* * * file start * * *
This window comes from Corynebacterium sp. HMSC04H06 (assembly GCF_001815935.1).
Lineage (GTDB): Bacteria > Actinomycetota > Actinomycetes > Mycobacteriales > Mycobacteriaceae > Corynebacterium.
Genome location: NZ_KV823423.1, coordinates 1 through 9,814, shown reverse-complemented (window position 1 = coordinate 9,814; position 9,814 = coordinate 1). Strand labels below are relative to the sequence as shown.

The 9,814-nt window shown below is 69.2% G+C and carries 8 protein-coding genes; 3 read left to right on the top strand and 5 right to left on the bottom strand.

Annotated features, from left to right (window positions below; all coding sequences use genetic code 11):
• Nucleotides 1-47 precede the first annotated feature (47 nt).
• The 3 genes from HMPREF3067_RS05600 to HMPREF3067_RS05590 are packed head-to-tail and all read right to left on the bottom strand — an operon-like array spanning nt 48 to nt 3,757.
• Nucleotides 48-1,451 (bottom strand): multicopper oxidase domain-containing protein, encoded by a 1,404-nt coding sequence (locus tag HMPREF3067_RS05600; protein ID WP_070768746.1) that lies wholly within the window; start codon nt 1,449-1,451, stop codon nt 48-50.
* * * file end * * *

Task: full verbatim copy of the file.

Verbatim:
This window comes from Corynebacterium sp. HMSC04H06 (assembly GCF_001815935.1).
Lineage (GTDB): Bacteria > Actinomycetota > Actinomycetes > Mycobacteriales > Mycobacteriaceae > Corynebacterium.
Genome location: NZ_KV823423.1, coordinates 1 through 9,814, shown reverse-complemented (window position 1 = coordinate 9,814; position 9,814 = coordinate 1). Strand labels below are relative to the sequence as shown.

The 9,814-nt window shown below is 69.2% G+C and carries 8 protein-coding genes; 3 read left to right on the top strand and 5 right to left on the bottom strand.

Annotated features, from left to right (window positions below; all coding sequences use genetic code 11):
• Nucleotides 1-47 precede the first annotated feature (47 nt).
• The 3 genes from HMPREF3067_RS05600 to HMPREF3067_RS05590 are packed head-to-tail and all read right to left on the bottom strand — an operon-like array spanning nt 48 to nt 3,757.
• Nucleotides 48-1,451 (bottom strand): multicopper oxidase domain-containing protein, encoded by a 1,404-nt coding sequence (locus tag HMPREF3067_RS05600; protein ID WP_070768746.1) that lies wholly within the window; start codon nt 1,449-1,451, stop codon nt 48-50.